English literature is the literature written in the English language, including literature composed in English by writers not necessarily from England; for example, Robert Burns was Scottish, James Joyce was Irish, Joseph Conrad was Polish, Dylan Thomas was Welsh, Edgar Allan Poe was American, J....

, and a modern language (French
French language
French is a Romance language spoken as a first language in France, the Romandy region in Switzerland, Wallonia and Brussels in Belgium, Monaco, the regions of Quebec and Acadia in Canada, and by various communities elsewhere. Second-language speakers of French are distributed throughout many parts...

, German
German language
German is a West Germanic language, related to and classified alongside English and Dutch. With an estimated 90 – 98 million native speakers, German is one of the world's major languages and is the most widely-spoken first language in the European Union....

 or Spanish
Spanish language
Spanish , also known as Castilian , is a Romance language in the Ibero-Romance group that evolved from several languages and dialects in central-northern Iberia around the 9th century and gradually spread with the expansion of the Kingdom of Castile into central and southern Iberia during the...

) plus Information Technology and Personal, Social Education, with five other options from humanities, sciences, or arts subjects. In Poetry (lower sixth), four or five AS-Levels are taken from a choice of 25 subjects, with a weekly Theology class. One of these may be dropped and the remainder, or all, taken on to A-Level. Six A* - C grades are the requirement for Sixth Form entry. Each academic department has dedicated teaching rooms around the school, in addition to the general classrooms and playroom study places.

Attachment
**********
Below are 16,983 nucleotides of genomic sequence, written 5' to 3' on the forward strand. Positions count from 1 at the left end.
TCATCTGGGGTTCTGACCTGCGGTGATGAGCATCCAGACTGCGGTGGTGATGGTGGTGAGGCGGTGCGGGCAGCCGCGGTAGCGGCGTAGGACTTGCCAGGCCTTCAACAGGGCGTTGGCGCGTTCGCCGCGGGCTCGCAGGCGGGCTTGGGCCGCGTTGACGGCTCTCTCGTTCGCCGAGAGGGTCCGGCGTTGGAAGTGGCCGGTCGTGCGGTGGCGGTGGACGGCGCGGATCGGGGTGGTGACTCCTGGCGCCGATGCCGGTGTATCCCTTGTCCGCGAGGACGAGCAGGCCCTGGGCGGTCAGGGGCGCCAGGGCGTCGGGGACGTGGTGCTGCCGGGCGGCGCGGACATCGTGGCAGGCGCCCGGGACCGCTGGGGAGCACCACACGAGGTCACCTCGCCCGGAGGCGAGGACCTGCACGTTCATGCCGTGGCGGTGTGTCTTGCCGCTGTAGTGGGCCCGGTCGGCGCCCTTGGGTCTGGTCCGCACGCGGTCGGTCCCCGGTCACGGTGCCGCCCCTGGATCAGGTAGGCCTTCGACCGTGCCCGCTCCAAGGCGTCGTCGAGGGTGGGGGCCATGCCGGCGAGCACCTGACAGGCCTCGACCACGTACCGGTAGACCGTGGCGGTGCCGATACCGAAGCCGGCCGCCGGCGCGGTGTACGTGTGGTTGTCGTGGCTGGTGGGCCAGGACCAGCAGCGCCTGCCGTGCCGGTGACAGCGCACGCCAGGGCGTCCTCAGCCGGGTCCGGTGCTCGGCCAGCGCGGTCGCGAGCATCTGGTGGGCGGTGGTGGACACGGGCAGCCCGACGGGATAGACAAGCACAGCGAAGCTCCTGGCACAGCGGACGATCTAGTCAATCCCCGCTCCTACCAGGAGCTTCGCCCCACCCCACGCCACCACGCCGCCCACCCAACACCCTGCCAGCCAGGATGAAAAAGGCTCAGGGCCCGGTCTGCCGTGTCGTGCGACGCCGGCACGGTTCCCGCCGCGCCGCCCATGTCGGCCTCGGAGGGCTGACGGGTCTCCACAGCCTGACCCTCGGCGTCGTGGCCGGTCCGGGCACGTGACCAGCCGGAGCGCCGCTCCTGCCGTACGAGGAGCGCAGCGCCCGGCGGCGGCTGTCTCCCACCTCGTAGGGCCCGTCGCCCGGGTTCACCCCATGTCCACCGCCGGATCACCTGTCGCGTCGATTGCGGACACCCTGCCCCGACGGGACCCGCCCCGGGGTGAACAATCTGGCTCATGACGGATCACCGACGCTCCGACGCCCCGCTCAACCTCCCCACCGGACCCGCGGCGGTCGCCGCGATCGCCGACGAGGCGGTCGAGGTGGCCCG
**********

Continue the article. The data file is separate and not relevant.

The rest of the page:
Education during the college's early history was based on St Ignatius'
Ignatius of Loyola
Ignatius of Loyola was a Spanish knight from a Basque noble family, hermit, priest since 1537, and theologian, who founded the Society of Jesus and was its first Superior General. Ignatius emerged as a religious leader during the Counter-Reformation...

 Ratio Studiorum
Ratio Studiorum
The Ratio Studiorum often designates the document that formally established the globally influential system of Jesuit education in 1599...

, with emphasis upon theology, classics and science, all of which still feature prominently in the curriculum. The educational practice, observed at the College of St Omer, of dividing a class into Romans and Carthaginians continued long after the migration to Stonyhurst but is not employed today; each pupil would be pitched against an opponent with the task of picking up on the other's mistakes in an attempt to score points.

Until Roman Catholics were admitted to Oxbridge
Oxbridge
Oxbridge is a portmanteau of the University of Oxford and the University of Cambridge in England, and the term is now used to refer to them collectively, often with implications of perceived superior social status...

 in 1894, Stonyhurst was also home to a number of "philosopher gentlemen" studying BA courses under the London Matriculation Examination system. Their numbers began to fall after 1894 and the department was closed in 1916.

Libraries

Stonyhurst College has four main libraries: the Arundell, the Bay, the Square and the More (dedicated to Saint Thomas More).

The More Library is the main library for students whilst the 'House Libraries' (the Arundell, the Bay, and the Square) contain many artefacts from the Society of Jesus
Society of Jesus
The Society of Jesus is a Catholic male religious order that follows the teachings of the Catholic Church. The members are called Jesuits, and are also known colloquially as "God's Army" and as "The Company," these being references to founder Ignatius of Loyola's military background and a...